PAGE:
Putting policy into practice to clean up South Asia’s dirty air (commentary)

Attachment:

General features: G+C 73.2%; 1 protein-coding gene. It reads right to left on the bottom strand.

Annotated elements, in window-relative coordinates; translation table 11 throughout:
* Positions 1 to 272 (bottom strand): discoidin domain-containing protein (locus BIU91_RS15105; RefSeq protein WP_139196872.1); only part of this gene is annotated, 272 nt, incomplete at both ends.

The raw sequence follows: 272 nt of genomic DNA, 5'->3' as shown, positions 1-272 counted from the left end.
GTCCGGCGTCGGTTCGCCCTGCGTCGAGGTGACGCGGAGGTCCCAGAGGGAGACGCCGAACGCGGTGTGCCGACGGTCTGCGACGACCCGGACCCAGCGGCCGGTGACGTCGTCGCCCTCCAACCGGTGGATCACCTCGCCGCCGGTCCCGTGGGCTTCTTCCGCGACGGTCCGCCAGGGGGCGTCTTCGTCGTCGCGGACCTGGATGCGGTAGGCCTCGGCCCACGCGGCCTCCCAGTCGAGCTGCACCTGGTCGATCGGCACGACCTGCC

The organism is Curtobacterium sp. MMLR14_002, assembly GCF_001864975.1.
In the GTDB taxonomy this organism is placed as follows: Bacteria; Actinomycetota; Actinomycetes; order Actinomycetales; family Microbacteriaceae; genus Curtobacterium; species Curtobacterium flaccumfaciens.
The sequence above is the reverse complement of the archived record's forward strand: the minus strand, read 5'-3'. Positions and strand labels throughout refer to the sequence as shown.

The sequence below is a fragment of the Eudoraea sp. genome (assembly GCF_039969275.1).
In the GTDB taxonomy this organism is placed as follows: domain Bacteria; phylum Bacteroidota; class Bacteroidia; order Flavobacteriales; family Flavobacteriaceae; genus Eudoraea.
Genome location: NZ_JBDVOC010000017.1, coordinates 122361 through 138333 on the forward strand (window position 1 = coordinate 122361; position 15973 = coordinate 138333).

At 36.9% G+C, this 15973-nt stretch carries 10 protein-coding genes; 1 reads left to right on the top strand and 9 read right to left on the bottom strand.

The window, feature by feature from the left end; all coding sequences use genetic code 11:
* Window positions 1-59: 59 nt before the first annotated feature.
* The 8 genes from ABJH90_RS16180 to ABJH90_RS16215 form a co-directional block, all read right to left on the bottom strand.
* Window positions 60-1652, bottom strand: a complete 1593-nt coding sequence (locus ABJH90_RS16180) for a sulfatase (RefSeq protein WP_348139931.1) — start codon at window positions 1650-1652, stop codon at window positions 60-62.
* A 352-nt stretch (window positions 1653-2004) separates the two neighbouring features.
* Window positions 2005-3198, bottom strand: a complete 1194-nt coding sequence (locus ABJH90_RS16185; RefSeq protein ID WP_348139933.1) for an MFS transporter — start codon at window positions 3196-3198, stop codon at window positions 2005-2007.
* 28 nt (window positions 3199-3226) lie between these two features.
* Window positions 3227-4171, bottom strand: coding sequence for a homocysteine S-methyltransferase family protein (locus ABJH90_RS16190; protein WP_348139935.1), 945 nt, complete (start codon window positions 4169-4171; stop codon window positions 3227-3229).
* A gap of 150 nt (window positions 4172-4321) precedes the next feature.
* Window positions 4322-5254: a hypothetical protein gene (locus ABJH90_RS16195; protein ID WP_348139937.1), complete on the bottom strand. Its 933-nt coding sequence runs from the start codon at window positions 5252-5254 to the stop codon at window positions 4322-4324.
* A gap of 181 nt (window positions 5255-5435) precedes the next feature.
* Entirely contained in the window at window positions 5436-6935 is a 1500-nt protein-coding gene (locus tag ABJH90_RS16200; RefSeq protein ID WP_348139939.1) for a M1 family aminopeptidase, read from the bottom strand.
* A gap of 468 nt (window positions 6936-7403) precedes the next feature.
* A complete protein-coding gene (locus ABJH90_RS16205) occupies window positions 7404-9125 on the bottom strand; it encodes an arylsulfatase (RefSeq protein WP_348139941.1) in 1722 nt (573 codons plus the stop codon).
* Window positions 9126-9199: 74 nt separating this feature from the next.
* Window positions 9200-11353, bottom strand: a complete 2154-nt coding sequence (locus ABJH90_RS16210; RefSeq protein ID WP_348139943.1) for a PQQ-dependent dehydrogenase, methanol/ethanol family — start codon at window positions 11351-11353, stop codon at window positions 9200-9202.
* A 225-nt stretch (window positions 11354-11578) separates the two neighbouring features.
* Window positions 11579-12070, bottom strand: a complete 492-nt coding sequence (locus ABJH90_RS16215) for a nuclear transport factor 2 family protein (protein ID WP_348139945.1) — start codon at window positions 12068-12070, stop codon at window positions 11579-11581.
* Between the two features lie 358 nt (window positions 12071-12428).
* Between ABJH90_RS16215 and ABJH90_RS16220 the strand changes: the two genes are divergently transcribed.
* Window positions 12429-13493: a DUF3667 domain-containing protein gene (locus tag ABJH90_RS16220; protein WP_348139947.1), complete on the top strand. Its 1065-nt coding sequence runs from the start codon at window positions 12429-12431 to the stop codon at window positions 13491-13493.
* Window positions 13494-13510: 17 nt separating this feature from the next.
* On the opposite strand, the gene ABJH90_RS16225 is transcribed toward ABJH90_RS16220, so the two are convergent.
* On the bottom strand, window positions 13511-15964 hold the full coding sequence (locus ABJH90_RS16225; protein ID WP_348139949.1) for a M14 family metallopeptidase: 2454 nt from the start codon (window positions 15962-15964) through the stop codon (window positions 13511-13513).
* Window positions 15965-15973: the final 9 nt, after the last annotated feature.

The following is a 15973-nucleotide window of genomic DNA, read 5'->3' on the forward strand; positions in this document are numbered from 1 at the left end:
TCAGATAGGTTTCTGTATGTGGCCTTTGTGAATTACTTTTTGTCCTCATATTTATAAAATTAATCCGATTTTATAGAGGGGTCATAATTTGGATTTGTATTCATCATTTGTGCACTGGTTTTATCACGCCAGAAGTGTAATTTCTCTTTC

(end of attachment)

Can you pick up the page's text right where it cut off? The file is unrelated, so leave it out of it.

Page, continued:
first_imgColombo-based Science writer Nalaka Gunawardene has covered science, environment and public health issues for nearly three decades. He tweets from @NalakaG. Air Pollution, Environment, Governance Article published by dilrukshi Popular in the CommunitySponsoredSponsoredOrangutan found tortured and decapitated prompts Indonesia probeEMGIES17 Jan, 2018We will never know the full extent of what this poor Orangutan went through before he died, the same must be done to this evil perpetrator(s) they don’t deserve the air that they breathe this has truly upset me and I wonder for the future for these wonderful creatures. So called ‘Mankind’ has a lot to answer for we are the only ones ruining this world I prefer animals to humans any day of the week.What makes community ecotourism succeed? In Madagascar, location, location, locationScissors1dOther countries should also learn and try to incorporateWhy you should care about the current wave of mass extinctions (commentary)Processor1 DecAfter all, there is no infinite anything in the whole galaxy!Infinite stupidity, right here on earth.The wildlife trade threatens people and animals alike (commentary)Anchor3dUnfortunately I feel The Chinese have no compassion for any living animal. They are a cruel country that as we knowneatbeverything that moves and do not humanily kill these poor animals and insects. They have no health and safety on their markets and they then contract these diseases. Maybe its karma maybe they should look at the way they live and stop using animals for all there so called remedies. DisgustingConservationists welcome China’s wildlife trade banThobolo27 JanChina has consistently been the worlds worst, “ Face of Evil “ in regards our planets flora and fauna survival. In some ways, this is nature trying to fight back. This ban is great, but the rest of the world just cannot allow it to be temporary, because history has demonstrated that once this coronavirus passes, they will in all likelihood, simply revert to been the planets worst Ecco Terrorists. Let’s simply not allow this to happen! How and why they have been able to degrade this planets iconic species, rape the planets rivers, oceans and forests, with apparent impunity, is just mind boggling! Please no more.Probing rural poachers in Africa: Why do they poach?Carrot3dOne day I feel like animals will be more scarce, and I agree with one of my friends, they said that poaching will take over the world, but I also hope notUpset about Amazon fires last year? Focus on deforestation this year (commentary)Bullhorn4dLies and more leisSponsoredSponsoredCoke is again the biggest culprit behind plastic waste in the PhilippinesGrapes7 NovOnce again the article blames companies for the actions of individuals. It is individuals that buy these products, it is individuals that dispose of them improperly. If we want to change it, we have to change, not just create bad guys to blame.Brazilian response to Bolsonaro policies and Amazon fires growsCar4 SepThank you for this excellent report. I feel overwhelmed by the ecocidal intent of the Bolsonaro government in the name of ‘developing’ their ‘God-given’ resources.U.S. allocates first of $30M in grants for forest conservation in SumatraPlanet4dcarrot hella thick ;)Melting Arctic sea ice may be altering winds, weather at equator: studyleftylarry30 JanThe Arctic sea ice seems to be recovering this winter as per the last 10-12 years, good news.Malaysia has the world’s highest deforestation rate, reveals Google forest mapBone27 Sep, 2018Who you’re trying to fool with selective data revelation?You can’t hide the truth if you show historical deforestation for all countries, especially in Europe from 1800s to this day. WorldBank has a good wholesome data on this.Mass tree planting along India’s Cauvery River has scientists worriedSurendra Nekkanti23 JanHi Mongabay. Good effort trying to be objective in this article. I would like to give a constructive feedback which could help in clearing things up.1. It is mentioned that planting trees in village common lands will have negative affects socially and ecologically. There is no need to even have to agree or disagree with it, because, you also mentioned the fact that Cauvery Calling aims to plant trees only in the private lands of the farmers. So, plantation in the common lands doesn’t come into the picture.2.I don’t see that the ecologists are totally against this project, but just they they have some concerns, mainly in terms of what species of trees will be planted. And because there was no direct communication between the ecologists and Isha Foundation, it was not possible for them to address the concerns. As you seem to have spoken with an Isha spokesperson, if you could connect the concerned parties, it would be great, because I see that the ecologists are genuinely interested in making sure things are done the right way.May we all come together and make things happen.Rare Amazon bush dogs caught on camera in BoliviaCarrot1 Feba very good iniciative to be fallowed by the ranchers all overSponsoredcenter_img Banner Image: Pollution in Delhi, India. Image by jepoirrier/Flickr (CC BY-SA 2.0). South Asia is home to 18 of the 20 cities with the world’s worst air pollution; 15 of them are in India.A decade ago, Chinese cities were ranked among world’s worst, but India is now more impacted by deteriorating air quality, according to a recent study on global air pollution levels.In cities where air quality showed improvement, such as in China, policies and practices to combat the pollution have played a significant role.This post is a commentary. The views expressed are those of the author, not necessarily Mongabay. If there was a world competition for cities with the worst air quality, South Asian cities would win hands down.In 2018, 18 of the top 20 cities with the worst air pollution in the world were in India, Pakistan and Bangladesh. India alone accounted for 15 of these cities.These unenviable rankings are found in the World’s Most Polluted Cities 2018 list compiled by Greenpeace and AirVisual, an air pollution app that compiles real-time monitoring data from more than 10,000 locations worldwide. AirVisual uses an indicator called PM 2.5 as a representative measure of air pollution.Gurugram, a suburb of Delhi, is the world’s most polluted city, according to the list, followed by Ghaziabad, a city in the Indian state of Uttar Pradesh. Pakistan’s Faisalabad (at No. 3) and Lahore (10) are also on the list, as is Bangladesh’s capital, Dhaka (17).The remaining spots on the top 20 were taken by the Chinese cities of Hotan (8) and Kashgar (19). A decade ago, Chinese cities dominated these rankings.The 2018 report found that average concentrations of pollutants fell in Chinese cities by 12 percent from 2017 to 2018. Beijing, for years among the most polluted locations in the world, is now no longer among the 100 worst.China has accomplished this by implementing strict air pollution reduction policies and strategies. It shows that economic progress need not be made at the cost of public health or the environment.Can South Asia, collectively home to nearly 2 billion people, do likewise and tackle its air pollution before the burden of disease and premature death toll get worse? What policy, technology and lifestyle changes are needed? And do South Asian governments have the political will to clean up their foul air?Health burdenPolluted air has long been linked to aggravating respiratory diseases, but in recent years research has shown that it’s also connected to many other ailments.The World Health Organization (WHO) says nine out of 10 people breathe air containing high levels of pollutants. According to data aggregated by the global health agency, around 7 million people die (prematurely) every year from exposure to fine particles in polluted air. More than 90 percent of these deaths occur in low- and middle-income countries, mainly in Asia and Africa.More than 40 percent of the world’s population does not have access to clean cooking fuels and stoves, exposing women and children in particular to high levels of indoor air pollution, says the WHO.Among the commonly measured air pollutants, PM 2.5 has the most health impacts. Originating from combustion in vehicle engines, industry activity, or wood and coal burning, such tiny particulate matter can penetrate deep into the lungs and cardiovascular system. Prolonged exposure can cause illnesses including stroke, heart disease, lung cancer, chronic obstructive pulmonary diseases, and respiratory infections including pneumonia.In 2013, the WHO classified outdoor air pollution as carcinogenic to humans (category 1, which means there is sufficient evidence of cause and effect in humans). Long-term exposure to air pollution can cause lung cancer, and also increase the risk of cancer in the bladder, said the International Agency for Research on Cancer (IARC), a specialized arm of the WHO.The WHO recommends an annual mean exposure threshold of 10 micrograms per cubic meter of air to minimize the risk of health impacts from PM 2.5 The United States Air Quality Index (US AQI), one of the most widely used in the world, has set a slightly higher value of “good” air: 12 micrograms per cubic meter.The collective population of 2 billion people in South Asia are subject to very poor air quality. Photo by Vincent van Zeijst/Wikimedia Commons (CC BY-SA 3.0)Improve measurementsAirVisual’s 2018 report lists air quality data for 84 cities monitored in South Asia, 99 percent of which exceeded the WHO’s annual threshold for PM 2.5. As a whole, the air in South Asian cities had six times the recommended limit. (This report includes Iran as part of the South Asian region, while excluding the two smaller states of Bhutan and the Maldives.)The region’s main sources of PM 2.5 are human-made: vehicle exhaust emissions, open crop and biomass burning, industrial emissions and coal combustion.But there is limited understanding of how pollutant levels vary across space and time.This is due to the lack of air pollution measuring stations that share their data in real-time. India and Iran have relatively more public measurements, but even these are not evenly spread. For example, Delhi has the highest number, and also dominates media coverage for its polluted air, even though seven other Indian cities had worse PM 2.5 values in 2018.“The majority of South Asia … including Afghanistan, Bangladesh, Pakistan and Sri Lanka, lack government supported real-time public stations,” says the report. Most measurements from these countries have come from either U.S. embassy monitors or citizen-led monitoring networks.Wider and better air quality measurements can shed light on transboundary air pollution as well. For example, pollutants coming over from northern India are a serious concern for its neighbor, Nepal. Research shows that more than a third of the pollution in Nepal during winter is blown in from across the border.This calls for cross-border coordination and cooperation. Shutting down Nepal’s few hundred brick kilns will not remove the pollution arriving from the tens of thousands of kilns in neighboring India.“Beyond responding to emergencies, the entire northern South Asia needs a strong push towards cleaner, less polluting technologies, including clean cooking, clean brick production and clean transportation,” says Arnico Panday, senior atmospheric scientist at the International Centre for Integrated Mountain Development (ICIMOD) in Kathmandu, Nepal.Solutions Even as air quality measurements are being enhanced and scientific research continues, South Asia’s city administrations and national governments need to take concerted action to tackle air pollution.A recent report by U.N. Environment, titled “Air Pollution in Asia and the Pacific: Science-based Solutions” (October 2018) spells out 25 policy interventions that can help countries.These fall into three categories: conventional emission controls focusing on emissions that lead to PM 2.5 emissions; next-stage air quality measures for reducing such emissions; and measures contributing to development goals with benefits for air quality.Technologies already available – such as clean cooking stoves, electric vehicles, and renewable energy sources – can be mainstreamed by the right policies and tax incentives. Better farming methods and other land use practices can help reduce creation of dust and soot, two formidable air pollutants in South Asia.In the end, all policies are only as good as their implementation, and success depends critically on good governance and political will. Among other things, U.N. Environment says, having a government agency with a clear mandate for air pollution regulation “is essential for successfully adopting many … clean air measures.”China’s strategies for improving air quality are worth studying too. But everything that worked in China’s centralized and state-dominated system may not be directly replicable in democracies or federated states.In one respect, at least, the Chinese experience is worth emulating. When Beijing had the world’s most fouled air, its residents learned to check PM 2.5 levels every day to decide how much outdoor activity was safe. Beijing media carried air quality index measurements alongside the daily weather forecast.Improving degraded air quality takes time, effort and persistence. In the meantime, greater awareness can help South Asians minimize exposure and take some basic precautions.last_img